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Movie Sales to Pay-TV Broadcasters Probed by European Union

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Warner Bros. Studios Stand in Burbank
Cartoon characters are displayed on a mural at Warner Bros. Studios in Burbank, California. Time Warner Inc.’s Warner Brothers unit, 21st Century Fox Inc., and three other movie studios face a European Union antitrust probe into licensing deals with pay-TV broadcasters such as British Sky Broadcasting Group Plc and Vivendi SA’s Canal Plus. Photographer: Patrick T. Fallon/Bloomberg

Jan. 13 (Bloomberg) -- Rupert Murdoch’s 21st Century Fox Inc., Time Warner Inc.’s Warner Brothers unit and three other movie studios face a European Union antitrust probe into licensing deals with pay-TV broadcasters including British Sky Broadcasting Group Plc and Vivendi SA’s Canal Plus.

Regulators will target contracts that prevent EU broadcasters from selling movies outside their home nation in an investigation that also involves Sony Pictures, Comcast Corp.’s NBCUniversal Media and Viacom Inc.’s Paramount Pictures, the European Commission said in an e-mailed statement today.

“If you subscribe to a pay-TV service in Germany and you go to Italy for holidays, you may not be able to view the films offered by the service” on digital devices, the EU’s antitrust chief Joaquin Almunia told reporters at a Brussels press conference.

Almunia said the probe into so-called absolute territorial protection clauses will check if they violate a recent court ruling that said such restrictions for the sale of soccer rights to TV broadcasters were illegal. The EU’s highest court ruled in 2011 that the English Premier League’s geographic restrictions on TV channels showing its soccer matches breached competition law, in a case triggered by a British pub landlady who bought a cheaper Greek decoder card to show games in the U.K.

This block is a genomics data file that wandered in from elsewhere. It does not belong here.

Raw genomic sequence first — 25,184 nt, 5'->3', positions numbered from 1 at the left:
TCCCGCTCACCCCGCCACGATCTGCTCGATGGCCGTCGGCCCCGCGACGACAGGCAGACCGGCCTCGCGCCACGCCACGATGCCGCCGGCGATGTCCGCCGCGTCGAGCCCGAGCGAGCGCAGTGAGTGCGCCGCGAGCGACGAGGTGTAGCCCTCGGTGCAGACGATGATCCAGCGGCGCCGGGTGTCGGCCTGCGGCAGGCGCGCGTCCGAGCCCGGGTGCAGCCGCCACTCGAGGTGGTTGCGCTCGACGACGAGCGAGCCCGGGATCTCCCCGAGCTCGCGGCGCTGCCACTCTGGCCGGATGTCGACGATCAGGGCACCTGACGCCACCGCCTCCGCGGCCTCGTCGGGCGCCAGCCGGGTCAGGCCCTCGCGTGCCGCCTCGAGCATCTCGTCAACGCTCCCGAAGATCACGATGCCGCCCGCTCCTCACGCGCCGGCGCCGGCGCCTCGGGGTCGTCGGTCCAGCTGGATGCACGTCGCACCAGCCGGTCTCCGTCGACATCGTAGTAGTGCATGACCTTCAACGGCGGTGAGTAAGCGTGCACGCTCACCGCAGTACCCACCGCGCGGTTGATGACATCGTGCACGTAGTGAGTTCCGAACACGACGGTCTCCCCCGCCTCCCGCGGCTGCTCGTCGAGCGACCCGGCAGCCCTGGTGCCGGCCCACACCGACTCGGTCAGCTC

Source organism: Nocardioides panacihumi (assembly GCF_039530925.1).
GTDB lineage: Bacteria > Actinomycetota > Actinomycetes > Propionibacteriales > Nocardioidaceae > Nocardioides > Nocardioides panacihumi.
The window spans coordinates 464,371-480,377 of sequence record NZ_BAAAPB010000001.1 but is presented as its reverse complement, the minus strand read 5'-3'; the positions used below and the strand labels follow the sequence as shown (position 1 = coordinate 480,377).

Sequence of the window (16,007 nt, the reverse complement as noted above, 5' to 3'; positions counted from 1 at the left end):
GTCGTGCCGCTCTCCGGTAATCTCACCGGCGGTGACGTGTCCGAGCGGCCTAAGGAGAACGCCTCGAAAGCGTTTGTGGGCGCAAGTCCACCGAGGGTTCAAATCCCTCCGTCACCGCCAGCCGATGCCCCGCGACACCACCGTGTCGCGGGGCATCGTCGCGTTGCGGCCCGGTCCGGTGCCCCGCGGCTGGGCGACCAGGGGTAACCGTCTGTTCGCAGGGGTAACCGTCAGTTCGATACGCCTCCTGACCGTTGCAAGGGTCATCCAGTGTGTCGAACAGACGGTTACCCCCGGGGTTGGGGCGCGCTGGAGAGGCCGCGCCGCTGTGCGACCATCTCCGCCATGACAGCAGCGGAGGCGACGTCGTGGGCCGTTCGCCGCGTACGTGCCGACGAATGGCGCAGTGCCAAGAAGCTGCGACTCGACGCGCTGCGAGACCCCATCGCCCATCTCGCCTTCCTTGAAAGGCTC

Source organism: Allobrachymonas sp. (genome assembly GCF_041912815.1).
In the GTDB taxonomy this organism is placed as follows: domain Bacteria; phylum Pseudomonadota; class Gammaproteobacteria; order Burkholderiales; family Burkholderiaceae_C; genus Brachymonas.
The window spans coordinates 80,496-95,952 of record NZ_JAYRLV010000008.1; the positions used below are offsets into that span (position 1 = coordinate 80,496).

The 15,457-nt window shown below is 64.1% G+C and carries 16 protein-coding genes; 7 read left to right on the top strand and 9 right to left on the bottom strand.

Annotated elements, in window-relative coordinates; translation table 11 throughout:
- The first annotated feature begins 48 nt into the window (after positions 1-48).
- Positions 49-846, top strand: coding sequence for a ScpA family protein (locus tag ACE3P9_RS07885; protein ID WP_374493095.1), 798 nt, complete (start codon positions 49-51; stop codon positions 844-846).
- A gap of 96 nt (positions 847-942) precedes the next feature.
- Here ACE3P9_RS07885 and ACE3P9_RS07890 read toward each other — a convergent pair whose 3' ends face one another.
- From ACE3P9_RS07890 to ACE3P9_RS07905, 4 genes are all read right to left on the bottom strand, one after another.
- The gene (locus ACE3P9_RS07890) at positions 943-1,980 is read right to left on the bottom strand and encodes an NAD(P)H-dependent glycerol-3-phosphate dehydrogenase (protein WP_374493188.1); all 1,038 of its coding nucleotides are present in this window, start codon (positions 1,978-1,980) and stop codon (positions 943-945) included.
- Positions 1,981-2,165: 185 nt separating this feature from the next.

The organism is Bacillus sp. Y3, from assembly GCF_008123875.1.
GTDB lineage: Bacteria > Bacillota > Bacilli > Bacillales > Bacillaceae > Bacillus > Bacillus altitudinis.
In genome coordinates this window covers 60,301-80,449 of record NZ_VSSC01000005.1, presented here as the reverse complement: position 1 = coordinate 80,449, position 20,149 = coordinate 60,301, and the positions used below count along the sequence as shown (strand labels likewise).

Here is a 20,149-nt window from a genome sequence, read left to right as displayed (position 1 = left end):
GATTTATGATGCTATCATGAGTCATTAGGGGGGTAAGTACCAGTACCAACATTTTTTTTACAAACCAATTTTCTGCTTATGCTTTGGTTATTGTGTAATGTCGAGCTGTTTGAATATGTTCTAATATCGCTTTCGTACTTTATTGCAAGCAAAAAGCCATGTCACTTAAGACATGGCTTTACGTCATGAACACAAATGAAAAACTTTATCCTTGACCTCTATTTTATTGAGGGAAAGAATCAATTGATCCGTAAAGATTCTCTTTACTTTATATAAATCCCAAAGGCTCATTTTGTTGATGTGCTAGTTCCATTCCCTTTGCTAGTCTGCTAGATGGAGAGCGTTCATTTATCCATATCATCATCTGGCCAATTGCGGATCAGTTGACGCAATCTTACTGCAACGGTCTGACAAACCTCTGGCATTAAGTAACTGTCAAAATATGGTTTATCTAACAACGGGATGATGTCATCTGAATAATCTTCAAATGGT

Potential Customers

“If you live in Belgium and you want to subscribe to a Spanish-speaking service, you may not be able to subscribe at all if there is absolute territorial exclusivity,” Almunia said today.

Potential customers of such pay-TV services may be willing to pay as much as 1.6 billion euros, or 6 percent of pay TV revenue in 2009, according to a March 2012 report by Plum Consulting for the commission.

The EU isn’t seeking to force movie studios to offer licensing deals to cover the entire 28-nation bloc or to undermine the sale of movie rights country-by-country, Almunia said.

Soccer TV rights wouldn’t be probed because such terms “have been eliminated or are being eliminated,” in the wake of the court ruling, he told reporters at a Brussels press conference.

The EU said its investigation will also focus on contracts with Sky Deutschland, Sky Italia and Spain’s DTS Distribuidora de Television Digital SA.

Antoine Banet-Rivet, a Canal Plus spokesman, and Alice Macandrew, a spokeswoman for BSkyB, declined to comment on the probe. 21st Century Fox and Sony didn’t immediately respond to requests for comment.

To contact the reporters on this story: Aoife White in Brussels at awhite62@bloomberg.net; Gaspard Sebag in Brussels at gsebag@bloomberg.net

To contact the editor responsible for this story: Anthony Aarons at aaarons@bloomberg.net

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